Ariane de Gennaro

The so-called Dishes Dilemma: my parents were out for the night, so we had ordered in Chinese food. It was delicious. But now, someone had to clean up.

Some brothers might settle it with rock-paper-scissors or volunteering or a rotation. Not us. Alex, then a stressed high-schooler, announced he would not be cleaning. I was four years younger and didn’t dare challenge him. That left me and Will, a mere three years my elder. 

He looked at me and I looked at him. “Smackdown!” we said at the same time. And it was settled: we’d fight, and the loser would do the dishes. We retreated to our rooms to prepare walkout songs and change into goofy fighting garb. This wasn’t about violence; in retrospect, it wasn’t even really about the dishes. It was a performance with no audience. 

After the ceremonial entrances, Alex — our referee for the night — had us shake hands. And then we duked it out. Despite the age disadvantage, I had a few inches and several pounds on Will. He, despite his sometimes goofy demeanor, was feisty, though. So, in a controversial but classic younger-sibling first move, I went right for the hair-pull. Will objected, and Alex pulled us apart to announce no hair-pulling. 

We re-engaged, grappling like the untrained teenage boys we were. Eventually, he wrestled me to the ground. But I squirmed my way out and pinned him. As he shook me off, my head boinked into the wall and I immediately burst into tears.

The tone of the night shifted, as we tried to make sure our mom didn’t find out and get mad at us. Will ended up doing the dishes, just as I had planned all along.

Growing up as the youngest of three brothers, I found myself constantly engaging in these amateurish and playful forms of physical combat. In our narrow hallway that I barely fit in now, we played football, soccer, hockey, rugby and any other sport we could configure to at most three players and limited square footage. Violence in these contests was not only allowed, but encouraged. 

At some point, the building superintendent who lived on the floor below us — maybe joking, maybe not — threatened to evict us on the grounds of his own noise complaint. It was a devastating day. We haven’t played hallway football since then.

I look back on those simpler days of yore as some of the highlights of my childhood. Yet these games almost always ended with me in tears due to injury of body or feelings. So why do I miss them?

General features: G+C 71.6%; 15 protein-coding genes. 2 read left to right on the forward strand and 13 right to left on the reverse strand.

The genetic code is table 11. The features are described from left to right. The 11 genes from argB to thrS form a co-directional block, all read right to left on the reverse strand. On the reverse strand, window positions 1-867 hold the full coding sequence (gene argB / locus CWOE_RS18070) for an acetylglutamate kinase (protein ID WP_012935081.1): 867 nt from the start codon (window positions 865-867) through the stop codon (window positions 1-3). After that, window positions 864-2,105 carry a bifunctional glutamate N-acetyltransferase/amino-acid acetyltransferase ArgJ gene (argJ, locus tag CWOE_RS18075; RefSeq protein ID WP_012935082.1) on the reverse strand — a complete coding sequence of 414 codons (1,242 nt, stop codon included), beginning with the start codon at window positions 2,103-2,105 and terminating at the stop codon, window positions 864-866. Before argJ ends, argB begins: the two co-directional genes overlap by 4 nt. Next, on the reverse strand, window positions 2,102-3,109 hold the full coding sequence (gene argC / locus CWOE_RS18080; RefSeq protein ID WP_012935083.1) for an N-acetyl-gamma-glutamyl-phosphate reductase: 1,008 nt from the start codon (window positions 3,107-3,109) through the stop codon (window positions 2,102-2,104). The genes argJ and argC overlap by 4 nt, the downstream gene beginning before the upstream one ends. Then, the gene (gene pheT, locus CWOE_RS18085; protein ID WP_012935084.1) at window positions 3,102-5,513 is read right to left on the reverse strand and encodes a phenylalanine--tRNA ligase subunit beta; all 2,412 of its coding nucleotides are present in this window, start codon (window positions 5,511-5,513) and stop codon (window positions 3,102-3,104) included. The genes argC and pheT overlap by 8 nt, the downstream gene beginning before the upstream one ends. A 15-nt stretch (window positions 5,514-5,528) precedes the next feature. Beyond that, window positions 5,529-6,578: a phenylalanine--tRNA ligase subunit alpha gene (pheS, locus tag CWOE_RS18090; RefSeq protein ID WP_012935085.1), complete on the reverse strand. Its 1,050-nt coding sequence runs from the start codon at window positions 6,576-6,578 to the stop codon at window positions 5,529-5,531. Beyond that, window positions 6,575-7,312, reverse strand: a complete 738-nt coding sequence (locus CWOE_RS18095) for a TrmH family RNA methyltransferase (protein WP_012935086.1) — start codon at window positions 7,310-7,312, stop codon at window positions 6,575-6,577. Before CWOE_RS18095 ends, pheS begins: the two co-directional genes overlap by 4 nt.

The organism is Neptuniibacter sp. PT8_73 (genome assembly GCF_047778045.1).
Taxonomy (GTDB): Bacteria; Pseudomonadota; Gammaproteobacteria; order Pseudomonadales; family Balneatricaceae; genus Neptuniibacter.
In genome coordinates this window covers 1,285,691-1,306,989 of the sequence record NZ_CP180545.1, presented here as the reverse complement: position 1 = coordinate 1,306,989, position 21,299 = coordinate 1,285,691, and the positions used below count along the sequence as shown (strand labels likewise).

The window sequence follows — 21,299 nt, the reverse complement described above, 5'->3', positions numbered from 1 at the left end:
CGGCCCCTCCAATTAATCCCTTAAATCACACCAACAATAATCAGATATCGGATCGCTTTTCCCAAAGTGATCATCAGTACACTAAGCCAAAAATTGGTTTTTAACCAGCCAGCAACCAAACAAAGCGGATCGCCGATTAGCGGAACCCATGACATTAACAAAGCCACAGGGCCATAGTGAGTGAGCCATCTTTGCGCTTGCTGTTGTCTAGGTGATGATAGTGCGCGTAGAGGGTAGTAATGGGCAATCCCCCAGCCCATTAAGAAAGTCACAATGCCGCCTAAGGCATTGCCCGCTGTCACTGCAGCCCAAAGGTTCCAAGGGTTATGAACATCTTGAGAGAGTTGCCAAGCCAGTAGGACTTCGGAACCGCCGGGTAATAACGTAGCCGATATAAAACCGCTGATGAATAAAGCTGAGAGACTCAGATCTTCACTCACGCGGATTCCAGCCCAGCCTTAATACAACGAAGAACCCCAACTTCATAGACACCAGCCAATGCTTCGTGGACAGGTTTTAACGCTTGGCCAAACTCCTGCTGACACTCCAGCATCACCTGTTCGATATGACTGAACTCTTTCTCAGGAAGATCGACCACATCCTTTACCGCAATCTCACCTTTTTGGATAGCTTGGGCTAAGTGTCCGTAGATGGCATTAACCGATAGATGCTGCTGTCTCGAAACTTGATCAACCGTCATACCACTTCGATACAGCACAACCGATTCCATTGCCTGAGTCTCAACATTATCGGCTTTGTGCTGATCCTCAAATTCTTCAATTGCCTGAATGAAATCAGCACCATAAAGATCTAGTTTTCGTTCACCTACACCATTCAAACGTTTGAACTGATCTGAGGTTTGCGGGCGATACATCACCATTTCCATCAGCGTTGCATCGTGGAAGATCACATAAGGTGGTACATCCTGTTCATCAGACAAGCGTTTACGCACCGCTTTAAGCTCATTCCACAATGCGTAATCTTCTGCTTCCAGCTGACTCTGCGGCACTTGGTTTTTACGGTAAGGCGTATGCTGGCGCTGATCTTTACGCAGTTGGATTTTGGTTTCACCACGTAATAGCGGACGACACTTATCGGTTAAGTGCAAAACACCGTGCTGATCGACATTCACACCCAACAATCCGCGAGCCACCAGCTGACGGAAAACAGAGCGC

First, I miss the intensity of that physical competition. Sure, I can play pickup basketball with my fellow Yale nerds, don’t get me wrong. But the competitive fire there just can’t compare. And when it does get heated, it gets too heated. I miss the moments with my brothers where we’d shift from violence to laughter in a split second with no real reason why.

Beyond the joy of violence — maybe that’s something for me to look into — I find myself reflecting on the theatricality. The violence was so unserious that we couldn’t even genuinely fight. Even when the punches were real, we more closely resembled WWE wrestlers or Yale students in “THST 200: Intro to Theatrical Violence” than any real fighters. It would be more accurate to describe the fighting as something we did together rather than against each other.

I feel compelled at this point to mention that we did lots of nonviolent things together like talk about our lives, play games and make jokes about our mom. But there was something that felt special about those fights that you can’t replicate without the semi-violence they entailed.

Both of my brothers have graduated from college and have adult jobs in the adult world. I’m twenty, and in theory, I am also sort of on my way to being an adult. My brothers and I call somewhat regularly, and when we’re all back home, we still play games and watch bad TV and throw around a ball together. But we haven’t physically fought in years now.

Alex could probably snap me in half, and I feel confident I could take down Will with or without hair-pulling. Even if the fights wouldn’t be close and we’re way too old for them, I still long for the tackling, the laughing, the next round of punches, the crying, the apology, the “I’m not accepting your fake apology! Say it like you mean it!” and the eventual forgiveness and jokes. But it’s in the past, a piece of childhood to reminisce on but never recreate.

Andrew Cramer is a former sports editor, women's basketball beat reporter, and WKND personal columnist at the YDN. He still writes for the WKND and Sports sections. He is a junior in Jonathan Edwards College and is majoring in Ethics, Politics & Economics.